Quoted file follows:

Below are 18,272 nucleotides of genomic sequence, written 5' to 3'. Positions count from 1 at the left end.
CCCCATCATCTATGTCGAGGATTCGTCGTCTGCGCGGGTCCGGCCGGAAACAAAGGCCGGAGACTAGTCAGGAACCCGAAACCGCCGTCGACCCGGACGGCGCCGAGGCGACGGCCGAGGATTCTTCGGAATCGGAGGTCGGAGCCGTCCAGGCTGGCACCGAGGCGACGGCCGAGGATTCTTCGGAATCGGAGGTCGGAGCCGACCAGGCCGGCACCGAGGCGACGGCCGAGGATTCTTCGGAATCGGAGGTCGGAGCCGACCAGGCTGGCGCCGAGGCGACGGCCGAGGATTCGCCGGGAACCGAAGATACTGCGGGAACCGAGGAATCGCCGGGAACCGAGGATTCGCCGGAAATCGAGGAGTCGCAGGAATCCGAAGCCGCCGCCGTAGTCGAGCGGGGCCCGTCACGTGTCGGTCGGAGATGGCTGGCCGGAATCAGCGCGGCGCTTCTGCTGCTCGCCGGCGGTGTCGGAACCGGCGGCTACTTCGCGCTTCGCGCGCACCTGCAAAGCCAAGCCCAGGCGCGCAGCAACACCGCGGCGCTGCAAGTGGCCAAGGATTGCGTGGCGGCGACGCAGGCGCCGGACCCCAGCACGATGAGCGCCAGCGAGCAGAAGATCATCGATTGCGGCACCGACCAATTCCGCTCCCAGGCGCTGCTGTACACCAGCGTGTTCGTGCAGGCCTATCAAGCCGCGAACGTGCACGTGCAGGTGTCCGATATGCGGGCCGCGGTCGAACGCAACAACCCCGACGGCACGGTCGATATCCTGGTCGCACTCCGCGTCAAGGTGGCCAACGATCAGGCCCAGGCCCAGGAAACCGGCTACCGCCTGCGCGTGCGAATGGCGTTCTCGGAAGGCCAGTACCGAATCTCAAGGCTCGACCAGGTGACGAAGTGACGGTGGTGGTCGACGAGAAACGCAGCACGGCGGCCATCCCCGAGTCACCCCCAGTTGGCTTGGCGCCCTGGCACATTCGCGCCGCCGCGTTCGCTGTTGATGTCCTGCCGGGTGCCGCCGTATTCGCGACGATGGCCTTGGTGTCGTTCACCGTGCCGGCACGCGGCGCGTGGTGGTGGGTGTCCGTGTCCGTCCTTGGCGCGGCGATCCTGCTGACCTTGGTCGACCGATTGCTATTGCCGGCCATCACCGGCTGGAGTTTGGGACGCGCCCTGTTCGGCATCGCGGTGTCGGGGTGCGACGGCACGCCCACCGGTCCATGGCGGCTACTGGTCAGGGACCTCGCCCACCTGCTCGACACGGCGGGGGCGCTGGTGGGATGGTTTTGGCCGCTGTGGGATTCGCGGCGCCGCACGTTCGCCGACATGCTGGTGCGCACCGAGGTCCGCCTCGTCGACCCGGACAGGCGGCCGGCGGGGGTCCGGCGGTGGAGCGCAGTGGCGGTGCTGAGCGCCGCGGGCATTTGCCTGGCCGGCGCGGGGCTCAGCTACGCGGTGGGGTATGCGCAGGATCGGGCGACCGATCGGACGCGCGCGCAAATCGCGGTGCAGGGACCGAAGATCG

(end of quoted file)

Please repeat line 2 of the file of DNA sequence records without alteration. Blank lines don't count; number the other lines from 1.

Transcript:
CCCCATCATCTATGTCGAGGATTCGTCGTCTGCGCGGGTCCGGCCGGAAACAAAGGCCGGAGACTAGTCAGGAACCCGAAACCGCCGTCGACCCGGACGGCGCCGAGGCGACGGCCGAGGATTCTTCGGAATCGGAGGTCGGAGCCGTCCAGGCTGGCACCGAGGCGACGGCCGAGGATTCTTCGGAATCGGAGGTCGGAGCCGACCAGGCCGGCACCGAGGCGACGGCCGAGGATTCTTCGGAATCGGAGGTCGGAGCCGACCAGGCTGGCGCCGAGGCGACGGCCGAGGATTCGCCGGGAACCGAAGATACTGCGGGAACCGAGGAATCGCCGGGAACCGAGGATTCGCCGGAAATCGAGGAGTCGCAGGAATCCGAAGCCGCCGCCGTAGTCGAGCGGGGCCCGTCACGTGTCGGTCGGAGATGGCTGGCCGGAATCAGCGCGGCGCTTCTGCTGCTCGCCGGCGGTGTCGGAACCGGCGGCTACTTCGCGCTTCGCGCGCACCTGCAAAGCCAAGCCCAGGCGCGCAGCAACACCGCGGCGCTGCAAGTGGCCAAGGATTGCGTGGCGGCGACGCAGGCGCCGGACCCCAGCACGATGAGCGCCAGCGAGCAGAAGATCATCGATTGCGGCACCGACCAATTCCGCTCCCAGGCGCTGCTGTACACCAGCGTGTTCGTGCAGGCCTATCAAGCCGCGAACGTGCACGTGCAGGTGTCCGATATGCGGGCCGCGGTCGAACGCAACAACCCCGACGGCACGGTCGATATCCTGGTCGCACTCCGCGTCAAGGTGGCCAACGATCAGGCCCAGGCCCAGGAAACCGGCTACCGCCTGCGCGTGCGAATGGCGTTCTCGGAAGGCCAGTACCGAATCTCAAGGCTCGACCAGGTGACGAAGTGACGGTGGTGGTCGACGAGAAACGCAGCACGGCGGCCATCCCCGAGTCACCCCCAGTTGGCTTGGCGCCCTGGCACATTCGCGCCGCCGCGTTCGCTGTTGATGTCCTGCCGGGTGCCGCCGTATTCGCGACGATGGCCTTGGTGTCGTTCACCGTGCCGGCACGCGGCGCGTGGTGGTGGGTGTCCGTGTCCGTCCTTGGCGCGGCGATCCTGCTGACCTTGGTCGACCGATTGCTATTGCCGGCCATCACCGGCTGGAGTTTGGGACGCGCCCTGTTCGGCATCGCGGTGTCGGGGTGCGACGGCACGCCCACCGGTCCATGGCGGCTACTGGTCAGGGACCTCGCCCACCTGCTCGACACGGCGGGGGCGCTGGTGGGATGGTTTTGGCCGCTGTGGGATTCGCGGCGCCGCACGTTCGCCGACATGCTGGTGCGCACCGAGGTCCGCCTCGTCGACCCGGACAGGCGGCCGGCGGGGGTCCGGCGGTGGAGCGCAGTGGCGGTGCTGAGCGCCGCGGGCATTTGCCTGGCCGGCGCGGGGCTCAGCTACGCGGTGGGGTATGCGCAGGATCGGGCGACCGATCGGACGCGCGCGCAAATCGCGGTGCAGGGACCGAAGATCG